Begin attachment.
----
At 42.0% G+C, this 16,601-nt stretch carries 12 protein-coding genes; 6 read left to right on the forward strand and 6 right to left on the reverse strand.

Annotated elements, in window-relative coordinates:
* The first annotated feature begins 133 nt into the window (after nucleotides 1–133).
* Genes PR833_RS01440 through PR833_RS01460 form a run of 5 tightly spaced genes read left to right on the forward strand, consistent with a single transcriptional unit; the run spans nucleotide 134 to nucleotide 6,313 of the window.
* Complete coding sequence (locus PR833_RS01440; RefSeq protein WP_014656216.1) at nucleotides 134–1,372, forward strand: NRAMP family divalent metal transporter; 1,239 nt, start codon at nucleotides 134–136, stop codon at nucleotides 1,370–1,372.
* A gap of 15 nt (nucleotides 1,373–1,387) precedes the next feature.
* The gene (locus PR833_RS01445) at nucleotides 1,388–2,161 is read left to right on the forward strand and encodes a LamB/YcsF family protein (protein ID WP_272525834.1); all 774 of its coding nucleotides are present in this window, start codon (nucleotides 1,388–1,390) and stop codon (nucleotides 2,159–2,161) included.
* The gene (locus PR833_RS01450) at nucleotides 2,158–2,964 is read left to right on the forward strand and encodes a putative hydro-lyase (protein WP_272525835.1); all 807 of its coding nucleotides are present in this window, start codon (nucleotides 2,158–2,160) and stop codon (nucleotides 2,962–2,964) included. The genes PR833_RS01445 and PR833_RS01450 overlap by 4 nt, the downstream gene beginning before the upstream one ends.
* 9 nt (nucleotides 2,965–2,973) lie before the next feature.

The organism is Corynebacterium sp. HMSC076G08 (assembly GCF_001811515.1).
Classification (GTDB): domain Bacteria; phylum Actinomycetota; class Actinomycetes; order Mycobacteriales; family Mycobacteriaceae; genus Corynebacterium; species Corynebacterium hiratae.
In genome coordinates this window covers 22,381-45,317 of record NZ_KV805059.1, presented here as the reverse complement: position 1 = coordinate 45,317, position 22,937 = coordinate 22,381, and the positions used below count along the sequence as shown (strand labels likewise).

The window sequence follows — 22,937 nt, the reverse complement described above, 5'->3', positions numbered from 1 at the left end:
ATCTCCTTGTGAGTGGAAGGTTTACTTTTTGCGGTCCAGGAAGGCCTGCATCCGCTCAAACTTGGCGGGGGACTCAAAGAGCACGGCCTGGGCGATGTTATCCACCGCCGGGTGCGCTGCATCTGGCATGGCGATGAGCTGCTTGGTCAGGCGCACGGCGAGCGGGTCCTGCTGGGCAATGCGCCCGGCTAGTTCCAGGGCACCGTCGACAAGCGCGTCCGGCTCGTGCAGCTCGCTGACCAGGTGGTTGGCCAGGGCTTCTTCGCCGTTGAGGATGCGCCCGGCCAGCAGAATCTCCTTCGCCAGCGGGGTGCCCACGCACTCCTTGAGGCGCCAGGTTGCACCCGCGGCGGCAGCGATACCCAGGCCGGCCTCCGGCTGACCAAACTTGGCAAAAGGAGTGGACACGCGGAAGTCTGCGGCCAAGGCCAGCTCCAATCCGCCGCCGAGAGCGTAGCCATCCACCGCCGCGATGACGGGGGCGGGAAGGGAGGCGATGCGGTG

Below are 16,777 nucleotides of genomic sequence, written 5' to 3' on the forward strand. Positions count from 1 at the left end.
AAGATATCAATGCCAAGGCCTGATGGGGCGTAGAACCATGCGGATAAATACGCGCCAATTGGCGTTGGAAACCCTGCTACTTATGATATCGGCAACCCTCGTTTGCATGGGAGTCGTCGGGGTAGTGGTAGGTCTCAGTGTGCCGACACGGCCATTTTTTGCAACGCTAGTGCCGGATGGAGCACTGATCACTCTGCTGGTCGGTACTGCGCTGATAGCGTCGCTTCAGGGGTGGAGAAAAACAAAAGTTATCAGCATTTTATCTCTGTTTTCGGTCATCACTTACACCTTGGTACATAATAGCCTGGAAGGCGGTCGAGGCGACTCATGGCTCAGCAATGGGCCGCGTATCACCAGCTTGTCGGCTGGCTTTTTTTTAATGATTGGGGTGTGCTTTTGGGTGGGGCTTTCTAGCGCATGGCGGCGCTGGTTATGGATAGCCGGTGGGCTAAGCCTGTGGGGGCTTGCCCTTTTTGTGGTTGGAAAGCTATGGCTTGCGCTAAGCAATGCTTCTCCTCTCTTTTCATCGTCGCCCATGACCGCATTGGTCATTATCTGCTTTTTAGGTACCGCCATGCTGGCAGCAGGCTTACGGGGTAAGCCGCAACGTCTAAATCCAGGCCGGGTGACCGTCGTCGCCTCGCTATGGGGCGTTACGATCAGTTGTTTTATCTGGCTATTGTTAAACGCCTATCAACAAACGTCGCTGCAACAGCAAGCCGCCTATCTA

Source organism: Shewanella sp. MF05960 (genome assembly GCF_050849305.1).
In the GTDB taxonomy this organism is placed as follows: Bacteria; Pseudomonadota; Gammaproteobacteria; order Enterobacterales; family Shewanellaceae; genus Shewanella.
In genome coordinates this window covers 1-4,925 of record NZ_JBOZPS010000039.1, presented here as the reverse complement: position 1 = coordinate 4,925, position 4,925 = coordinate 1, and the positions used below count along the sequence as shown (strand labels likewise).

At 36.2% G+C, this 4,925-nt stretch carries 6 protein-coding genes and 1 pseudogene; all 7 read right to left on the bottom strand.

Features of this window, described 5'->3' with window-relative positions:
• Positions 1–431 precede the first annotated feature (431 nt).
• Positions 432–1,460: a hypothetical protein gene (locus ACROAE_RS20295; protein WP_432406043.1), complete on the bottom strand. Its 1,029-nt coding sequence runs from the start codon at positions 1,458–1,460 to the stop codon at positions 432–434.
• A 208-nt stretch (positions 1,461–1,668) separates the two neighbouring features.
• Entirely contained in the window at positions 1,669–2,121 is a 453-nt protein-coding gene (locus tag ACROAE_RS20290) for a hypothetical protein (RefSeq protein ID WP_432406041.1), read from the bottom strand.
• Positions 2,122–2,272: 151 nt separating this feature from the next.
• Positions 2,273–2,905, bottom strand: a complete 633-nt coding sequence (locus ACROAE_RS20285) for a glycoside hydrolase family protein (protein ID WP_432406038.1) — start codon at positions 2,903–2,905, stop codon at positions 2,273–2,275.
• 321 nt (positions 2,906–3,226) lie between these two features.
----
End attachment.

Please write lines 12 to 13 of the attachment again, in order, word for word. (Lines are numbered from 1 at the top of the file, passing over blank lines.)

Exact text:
In genome coordinates this window covers 22,381-45,317 of record NZ_KV805059.1, presented here as the reverse complement: position 1 = coordinate 45,317, position 22,937 = coordinate 22,381, and the positions used below count along the sequence as shown (strand labels likewise).

The window sequence follows — 22,937 nt, the reverse complement described above, 5'->3', positions numbered from 1 at the left end: